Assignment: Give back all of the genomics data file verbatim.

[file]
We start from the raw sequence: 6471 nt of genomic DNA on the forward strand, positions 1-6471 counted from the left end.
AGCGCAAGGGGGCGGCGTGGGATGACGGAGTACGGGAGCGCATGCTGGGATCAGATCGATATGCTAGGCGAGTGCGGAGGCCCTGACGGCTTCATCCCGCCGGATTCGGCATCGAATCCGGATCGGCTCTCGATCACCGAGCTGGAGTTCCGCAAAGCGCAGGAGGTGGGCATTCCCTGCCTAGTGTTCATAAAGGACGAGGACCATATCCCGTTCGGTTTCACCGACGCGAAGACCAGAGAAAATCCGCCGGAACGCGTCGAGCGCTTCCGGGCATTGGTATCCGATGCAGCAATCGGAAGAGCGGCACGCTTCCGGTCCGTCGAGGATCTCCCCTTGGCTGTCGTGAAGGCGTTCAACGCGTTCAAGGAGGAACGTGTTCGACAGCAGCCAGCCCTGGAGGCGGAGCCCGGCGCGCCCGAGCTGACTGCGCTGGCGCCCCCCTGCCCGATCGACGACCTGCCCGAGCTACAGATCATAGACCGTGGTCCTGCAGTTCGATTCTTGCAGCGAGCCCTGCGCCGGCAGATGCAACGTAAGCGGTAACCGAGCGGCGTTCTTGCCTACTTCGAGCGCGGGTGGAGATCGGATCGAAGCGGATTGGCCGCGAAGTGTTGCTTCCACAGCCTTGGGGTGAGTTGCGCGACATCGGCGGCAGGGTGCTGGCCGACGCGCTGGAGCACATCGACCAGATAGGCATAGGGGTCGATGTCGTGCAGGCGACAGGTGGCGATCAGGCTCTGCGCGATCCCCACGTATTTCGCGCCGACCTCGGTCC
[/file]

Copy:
We start from the raw sequence: 6471 nt of genomic DNA on the forward strand, positions 1-6471 counted from the left end.
AGCGCAAGGGGGCGGCGTGGGATGACGGAGTACGGGAGCGCATGCTGGGATCAGATCGATATGCTAGGCGAGTGCGGAGGCCCTGACGGCTTCATCCCGCCGGATTCGGCATCGAATCCGGATCGGCTCTCGATCACCGAGCTGGAGTTCCGCAAAGCGCAGGAGGTGGGCATTCCCTGCCTAGTGTTCATAAAGGACGAGGACCATATCCCGTTCGGTTTCACCGACGCGAAGACCAGAGAAAATCCGCCGGAACGCGTCGAGCGCTTCCGGGCATTGGTATCCGATGCAGCAATCGGAAGAGCGGCACGCTTCCGGTCCGTCGAGGATCTCCCCTTGGCTGTCGTGAAGGCGTTCAACGCGTTCAAGGAGGAACGTGTTCGACAGCAGCCAGCCCTGGAGGCGGAGCCCGGCGCGCCCGAGCTGACTGCGCTGGCGCCCCCCTGCCCGATCGACGACCTGCCCGAGCTACAGATCATAGACCGTGGTCCTGCAGTTCGATTCTTGCAGCGAGCCCTGCGCCGGCAGATGCAACGTAAGCGGTAACCGAGCGGCGTTCTTGCCTACTTCGAGCGCGGGTGGAGATCGGATCGAAGCGGATTGGCCGCGAAGTGTTGCTTCCACAGCCTTGGGGTGAGTTGCGCGACATCGGCGGCAGGGTGCTGGCCGACGCGCTGGAGCACATCGACCAGATAGGCATAGGGGTCGATGTCGTGCAGGCGACAGGTGGCGATCAGGCTCTGCGCGATCCCCACGTATTTCGCGCCGACCTCGGTCC